I tried to sign up to this forum because I wanted to see what’s in there because you can’t get access unless you have a user there. But whenever I tried to sign up I would get an error, so I couldn’t – I think that something was wrong with their forum at the time and I was never able to actually sign up to their forum . So I honestly don’t know if this is someone from this forum who takes all of these tools and laces them with njRat or this is something unrelated.”
So, no luck there. Amit’s final clue were the names and addresses that were used when the capeturk.com domain was re-registered in June 2018. It’s a very very long shot, since these details can be easily faked – but that’s all that he had at this point.
“[Amit] Yeah. His name… I can pull it up. It’ll take me a second. His name is listed there. Let’s see, which is also strange because usually, these domains are registered with some sort of privacy protection so you won’t see the name, but the name is Nguyen Cong. It’s a Vietnamese name. There’s even an address here, 12 Hai Ba Trung in the City of Thanh Xuan. I don’t know even if I’m… Oh, it’s in Hanoi. Yeah. So it’s in a district called Thanh Xuan in Hanoi in Vietnam.”
This was the point in the interview where I, a seasoned internet user myself, had a brilliant idea – if I may say so myself.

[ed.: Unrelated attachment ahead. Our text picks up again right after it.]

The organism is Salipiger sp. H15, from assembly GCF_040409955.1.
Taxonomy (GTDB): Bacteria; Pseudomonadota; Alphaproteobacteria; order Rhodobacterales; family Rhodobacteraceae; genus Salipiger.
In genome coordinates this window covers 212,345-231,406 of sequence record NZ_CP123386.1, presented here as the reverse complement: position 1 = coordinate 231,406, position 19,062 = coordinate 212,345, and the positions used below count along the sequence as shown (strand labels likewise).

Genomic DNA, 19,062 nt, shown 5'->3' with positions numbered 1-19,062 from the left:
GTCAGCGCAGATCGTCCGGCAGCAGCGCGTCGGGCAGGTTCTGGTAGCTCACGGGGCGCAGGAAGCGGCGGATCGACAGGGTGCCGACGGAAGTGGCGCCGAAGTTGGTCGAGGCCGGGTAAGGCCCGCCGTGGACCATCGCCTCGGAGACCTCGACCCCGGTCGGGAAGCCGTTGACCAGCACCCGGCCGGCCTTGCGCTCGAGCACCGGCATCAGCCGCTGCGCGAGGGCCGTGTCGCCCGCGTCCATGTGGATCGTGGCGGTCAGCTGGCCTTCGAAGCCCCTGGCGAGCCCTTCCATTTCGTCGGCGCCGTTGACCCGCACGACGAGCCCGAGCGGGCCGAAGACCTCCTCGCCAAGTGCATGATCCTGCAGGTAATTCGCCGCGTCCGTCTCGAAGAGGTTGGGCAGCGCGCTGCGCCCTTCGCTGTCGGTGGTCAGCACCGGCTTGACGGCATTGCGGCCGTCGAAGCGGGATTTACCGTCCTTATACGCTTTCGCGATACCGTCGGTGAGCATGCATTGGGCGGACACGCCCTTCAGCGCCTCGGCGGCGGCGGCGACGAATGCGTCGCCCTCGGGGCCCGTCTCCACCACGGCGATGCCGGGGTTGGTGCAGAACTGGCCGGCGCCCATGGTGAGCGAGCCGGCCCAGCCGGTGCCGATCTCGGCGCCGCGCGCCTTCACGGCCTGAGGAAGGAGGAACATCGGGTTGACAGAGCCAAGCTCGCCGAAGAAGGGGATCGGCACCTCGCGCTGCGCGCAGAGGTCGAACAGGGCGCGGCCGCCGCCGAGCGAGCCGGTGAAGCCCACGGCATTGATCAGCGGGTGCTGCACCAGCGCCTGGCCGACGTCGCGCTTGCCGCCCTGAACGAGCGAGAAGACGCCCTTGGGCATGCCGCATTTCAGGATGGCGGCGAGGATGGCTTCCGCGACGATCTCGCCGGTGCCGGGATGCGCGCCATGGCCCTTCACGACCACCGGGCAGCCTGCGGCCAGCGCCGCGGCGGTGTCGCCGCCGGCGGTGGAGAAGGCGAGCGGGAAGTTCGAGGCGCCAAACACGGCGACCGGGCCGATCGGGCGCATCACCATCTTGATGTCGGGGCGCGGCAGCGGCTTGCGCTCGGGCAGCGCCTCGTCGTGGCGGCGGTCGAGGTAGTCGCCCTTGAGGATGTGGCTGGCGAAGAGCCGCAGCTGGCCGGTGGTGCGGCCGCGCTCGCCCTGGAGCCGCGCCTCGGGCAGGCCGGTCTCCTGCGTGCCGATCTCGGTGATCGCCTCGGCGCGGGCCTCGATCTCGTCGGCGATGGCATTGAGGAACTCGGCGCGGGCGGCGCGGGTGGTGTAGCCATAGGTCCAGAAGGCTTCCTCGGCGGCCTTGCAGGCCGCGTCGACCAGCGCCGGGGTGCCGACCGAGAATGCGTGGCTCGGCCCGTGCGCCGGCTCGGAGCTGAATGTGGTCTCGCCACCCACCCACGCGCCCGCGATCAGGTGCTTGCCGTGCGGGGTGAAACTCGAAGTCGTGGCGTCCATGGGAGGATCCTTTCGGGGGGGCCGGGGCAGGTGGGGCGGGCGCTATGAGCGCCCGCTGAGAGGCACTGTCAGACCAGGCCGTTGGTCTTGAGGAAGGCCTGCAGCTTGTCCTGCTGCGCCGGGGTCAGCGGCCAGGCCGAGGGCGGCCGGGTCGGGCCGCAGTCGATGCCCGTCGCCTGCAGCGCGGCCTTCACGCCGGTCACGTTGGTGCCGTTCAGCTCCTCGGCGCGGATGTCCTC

“[Ran] Did you try looking in Google Maps to see that address?
[Amit] Hmm. Actually, I did not. But let’s do it right now.
[Ran] It could be interesting.
[Amit] Let’s see. There’s no street view there. I mean the address exists. Oh, there’s a street view? Hold on. Yeah, it looks like – oh, it actually looks like Allenby Street in Tel Aviv. Amazing. Wow.
[Ran] And I don’t see any computer shop specifically. I see lots of bikes which is pretty common I guess in Southeast Asia but not something that says this is a computer shop of some sort.
[Amit] Oh, there’s a Western Union upstairs you can see.
[Ran] Hmm, interesting. But these kinds of names or details, so usually, I’m guessing made up, right?
[Amit] Well, yeah. But it’s hard to know because again, without really knowing what’s going on there, you can’t really guess because this individual could have genuinely acquired this domain and then someone else hacked this individual. So we don’t have any evidence that like tie this individual directly to this malware tech other than the fact that some of the samples were uploaded to VirusTotal from Vietnam and that this person’s name is on the domain. But other than that, there is nothing more that ties this whole thing to this individual’s name.”
Ok, maybe my idea wasn’t that brilliant after all…